"Even the aged nearly ready to drop in the grave were traveling with heavy burdens attached to their back, sometimes on frozen ground and sometimes on muddy streets, with no covering on their feet."
-An account from Kentucky
Compare and Contrast
The Trail of Tears
As more and more white settlers began to take over Cherokee homelands, the demand for Native tribes to be removed grew stronger and stronger.
President Jackson supports a new idea for a law, titled The Indian Removal Act.
.The U.S. could pay Native tribes for their land.
The U.S. could force all Native tribes east of the Mississippi River to move west.
Created a new Indian Territory west of the Mississippi River.
The Indian Removal Act of 1830 Allowed the Following Events to Happen:
Who Were The
For 25 days in the spring of 1838, the U.S. soldiers rounded up 15,000 Cherokee people.
They were taken from their homes with little of their personal property.
The Cherokees were first put into prison camps that were filthy and had no shelter.
At these camps, the people suffered from starvation, and many died from diseases like measles, whooping cough, and dysentery.
2,000 would die in these camps before the journey west even began.
The first groups of Cherokee moved west were forced to deal with the extreme summer heat.
A shortage of water and heat exhaustion left many ill and many dead.
In the late fall and early winter of 1838, the last groups of Cherokee began their trek to the Indian Territory.
These people had to experience harsh winter winds and snow.
If they had any protection from the cold, it was nothing more than a thin blanket.
The Cherokee had to survive on a poor diet of salt pork and flour.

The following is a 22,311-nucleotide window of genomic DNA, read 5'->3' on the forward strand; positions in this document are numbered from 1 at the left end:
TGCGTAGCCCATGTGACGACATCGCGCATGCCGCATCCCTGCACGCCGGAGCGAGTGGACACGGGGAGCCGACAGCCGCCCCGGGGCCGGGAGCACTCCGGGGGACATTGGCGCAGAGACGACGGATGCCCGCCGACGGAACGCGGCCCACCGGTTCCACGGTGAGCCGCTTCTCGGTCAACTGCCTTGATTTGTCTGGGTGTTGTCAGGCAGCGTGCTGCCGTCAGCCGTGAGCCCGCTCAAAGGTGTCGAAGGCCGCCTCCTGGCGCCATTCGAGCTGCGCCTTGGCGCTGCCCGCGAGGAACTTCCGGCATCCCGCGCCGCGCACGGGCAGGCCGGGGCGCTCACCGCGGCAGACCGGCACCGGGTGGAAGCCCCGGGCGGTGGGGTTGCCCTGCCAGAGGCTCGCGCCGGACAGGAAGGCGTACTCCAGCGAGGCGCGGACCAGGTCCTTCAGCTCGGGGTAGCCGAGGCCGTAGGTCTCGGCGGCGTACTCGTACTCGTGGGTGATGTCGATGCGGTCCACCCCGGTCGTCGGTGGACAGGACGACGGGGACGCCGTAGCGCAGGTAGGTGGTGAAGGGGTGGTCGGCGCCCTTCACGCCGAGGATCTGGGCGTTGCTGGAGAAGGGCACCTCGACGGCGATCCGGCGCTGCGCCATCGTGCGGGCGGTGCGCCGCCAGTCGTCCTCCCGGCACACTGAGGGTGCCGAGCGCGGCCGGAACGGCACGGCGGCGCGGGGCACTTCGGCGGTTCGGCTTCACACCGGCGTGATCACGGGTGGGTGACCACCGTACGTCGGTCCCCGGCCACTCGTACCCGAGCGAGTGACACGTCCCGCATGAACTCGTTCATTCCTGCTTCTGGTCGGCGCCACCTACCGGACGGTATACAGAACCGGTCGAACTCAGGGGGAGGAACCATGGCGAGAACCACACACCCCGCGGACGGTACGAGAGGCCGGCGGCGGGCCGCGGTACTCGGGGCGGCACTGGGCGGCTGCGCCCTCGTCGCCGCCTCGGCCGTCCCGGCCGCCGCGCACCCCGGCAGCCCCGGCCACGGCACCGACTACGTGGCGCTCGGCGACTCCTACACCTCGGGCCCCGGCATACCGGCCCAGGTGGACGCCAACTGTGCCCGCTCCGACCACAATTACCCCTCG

The food wasn't clean, so many people became ill and died.
There was little to no medical attention available. There was only 1 doctor for every 1,000 Cherokee people.
Doctors could do very little to help the suffering people.
The movement west during the winter, was stopped for weeks while they attempted to cross the frozen Mississippi River.
Hundreds die as they wait to cross.
The last group of Cherokee arrived in Indian Territory during March of 1839.
It took most groups 5 months of traveling the trail in extreme winter conditions to finally reach Indian Territory.
4,000 Cherokees died along the Trail of Tears.
That is about 1 person out of every 4 who traveled.
Most were left laying in the snow right along the trail.
The Cherokee who walked to Indian Territory referred to the journey as "The Place Where We Cried".
That journey came to be known as "The Trail of Tears".
Map the 2 Trail of Tears
routes on your map.
Label the states that the trail passes through with their abbreviation.
The Cherokee Lands of Georgia
“I fought through the U.S. Civil War and have seen many men shot, but the Cherokee Removal was the cruelest work I ever knew.”
—- Georgia soldier who participated in the removal
Future generations will read and condemn the removal of the Cherokee… I wish I could forget it all, but the picture of 645 wagons lumbering over the frozen ground with their cargo of suffering humanity still lingers in my memory…
-- John G. Burnett's account of the Cherokee removal
Just discuss and share your response with your partner.
3 Accounts & Descriptions of the Cherokee Removal & The Trail of Tears
Read each of these accounts carefully!!!